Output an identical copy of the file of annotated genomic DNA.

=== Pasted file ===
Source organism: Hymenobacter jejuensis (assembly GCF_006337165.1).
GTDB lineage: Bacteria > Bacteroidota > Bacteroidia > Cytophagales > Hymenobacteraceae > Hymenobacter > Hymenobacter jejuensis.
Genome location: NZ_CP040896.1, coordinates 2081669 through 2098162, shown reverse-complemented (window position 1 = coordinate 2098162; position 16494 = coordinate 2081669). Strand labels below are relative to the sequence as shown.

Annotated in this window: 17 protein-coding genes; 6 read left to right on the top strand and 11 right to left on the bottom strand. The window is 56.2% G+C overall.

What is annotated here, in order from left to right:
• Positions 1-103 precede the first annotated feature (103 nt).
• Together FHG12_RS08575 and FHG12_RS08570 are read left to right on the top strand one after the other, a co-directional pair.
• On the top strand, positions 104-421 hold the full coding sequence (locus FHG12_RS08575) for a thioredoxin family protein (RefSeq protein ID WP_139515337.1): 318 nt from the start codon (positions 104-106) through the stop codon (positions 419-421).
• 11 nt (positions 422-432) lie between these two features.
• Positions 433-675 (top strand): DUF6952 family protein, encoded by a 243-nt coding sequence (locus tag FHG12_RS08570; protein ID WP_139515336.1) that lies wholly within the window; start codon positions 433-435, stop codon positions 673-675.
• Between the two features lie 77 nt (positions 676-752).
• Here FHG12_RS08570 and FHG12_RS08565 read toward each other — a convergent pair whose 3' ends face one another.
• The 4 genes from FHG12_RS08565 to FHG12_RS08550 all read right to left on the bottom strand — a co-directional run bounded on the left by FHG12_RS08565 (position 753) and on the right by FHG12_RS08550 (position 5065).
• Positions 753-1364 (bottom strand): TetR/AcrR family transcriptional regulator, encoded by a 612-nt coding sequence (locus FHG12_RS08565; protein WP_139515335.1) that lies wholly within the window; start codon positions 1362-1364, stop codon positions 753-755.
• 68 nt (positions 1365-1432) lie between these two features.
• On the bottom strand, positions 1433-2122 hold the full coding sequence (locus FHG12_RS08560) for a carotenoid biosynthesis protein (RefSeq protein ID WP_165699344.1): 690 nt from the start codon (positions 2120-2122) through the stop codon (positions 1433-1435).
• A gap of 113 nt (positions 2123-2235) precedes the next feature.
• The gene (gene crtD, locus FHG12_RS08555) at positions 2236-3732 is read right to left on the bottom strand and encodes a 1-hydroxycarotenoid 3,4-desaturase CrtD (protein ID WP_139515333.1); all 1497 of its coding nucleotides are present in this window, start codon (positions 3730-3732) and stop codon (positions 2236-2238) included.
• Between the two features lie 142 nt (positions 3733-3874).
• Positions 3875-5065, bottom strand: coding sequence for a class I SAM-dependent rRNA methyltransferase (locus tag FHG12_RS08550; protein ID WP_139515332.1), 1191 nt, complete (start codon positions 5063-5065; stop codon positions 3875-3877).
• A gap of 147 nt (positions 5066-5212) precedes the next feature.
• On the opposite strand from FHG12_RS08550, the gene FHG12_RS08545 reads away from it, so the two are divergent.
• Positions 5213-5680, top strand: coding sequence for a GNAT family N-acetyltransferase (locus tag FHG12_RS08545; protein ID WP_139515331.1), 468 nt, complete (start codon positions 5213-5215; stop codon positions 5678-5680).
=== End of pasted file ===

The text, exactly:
Source organism: Hymenobacter jejuensis (assembly GCF_006337165.1).
GTDB lineage: Bacteria > Bacteroidota > Bacteroidia > Cytophagales > Hymenobacteraceae > Hymenobacter > Hymenobacter jejuensis.
Genome location: NZ_CP040896.1, coordinates 2081669 through 2098162, shown reverse-complemented (window position 1 = coordinate 2098162; position 16494 = coordinate 2081669). Strand labels below are relative to the sequence as shown.

Annotated in this window: 17 protein-coding genes; 6 read left to right on the top strand and 11 right to left on the bottom strand. The window is 56.2% G+C overall.

What is annotated here, in order from left to right:
• Positions 1-103 precede the first annotated feature (103 nt).
• Together FHG12_RS08575 and FHG12_RS08570 are read left to right on the top strand one after the other, a co-directional pair.
• On the top strand, positions 104-421 hold the full coding sequence (locus FHG12_RS08575) for a thioredoxin family protein (RefSeq protein ID WP_139515337.1): 318 nt from the start codon (positions 104-106) through the stop codon (positions 419-421).
• 11 nt (positions 422-432) lie between these two features.
• Positions 433-675 (top strand): DUF6952 family protein, encoded by a 243-nt coding sequence (locus tag FHG12_RS08570; protein ID WP_139515336.1) that lies wholly within the window; start codon positions 433-435, stop codon positions 673-675.
• Between the two features lie 77 nt (positions 676-752).
• Here FHG12_RS08570 and FHG12_RS08565 read toward each other — a convergent pair whose 3' ends face one another.
• The 4 genes from FHG12_RS08565 to FHG12_RS08550 all read right to left on the bottom strand — a co-directional run bounded on the left by FHG12_RS08565 (position 753) and on the right by FHG12_RS08550 (position 5065).
• Positions 753-1364 (bottom strand): TetR/AcrR family transcriptional regulator, encoded by a 612-nt coding sequence (locus FHG12_RS08565; protein WP_139515335.1) that lies wholly within the window; start codon positions 1362-1364, stop codon positions 753-755.
• 68 nt (positions 1365-1432) lie between these two features.
• On the bottom strand, positions 1433-2122 hold the full coding sequence (locus FHG12_RS08560) for a carotenoid biosynthesis protein (RefSeq protein ID WP_165699344.1): 690 nt from the start codon (positions 2120-2122) through the stop codon (positions 1433-1435).
• A gap of 113 nt (positions 2123-2235) precedes the next feature.
• The gene (gene crtD, locus FHG12_RS08555) at positions 2236-3732 is read right to left on the bottom strand and encodes a 1-hydroxycarotenoid 3,4-desaturase CrtD (protein ID WP_139515333.1); all 1497 of its coding nucleotides are present in this window, start codon (positions 3730-3732) and stop codon (positions 2236-2238) included.
• Between the two features lie 142 nt (positions 3733-3874).
• Positions 3875-5065, bottom strand: coding sequence for a class I SAM-dependent rRNA methyltransferase (locus tag FHG12_RS08550; protein ID WP_139515332.1), 1191 nt, complete (start codon positions 5063-5065; stop codon positions 3875-3877).
• A gap of 147 nt (positions 5066-5212) precedes the next feature.
• On the opposite strand from FHG12_RS08550, the gene FHG12_RS08545 reads away from it, so the two are divergent.
• Positions 5213-5680, top strand: coding sequence for a GNAT family N-acetyltransferase (locus tag FHG12_RS08545; protein ID WP_139515331.1), 468 nt, complete (start codon positions 5213-5215; stop codon positions 5678-5680).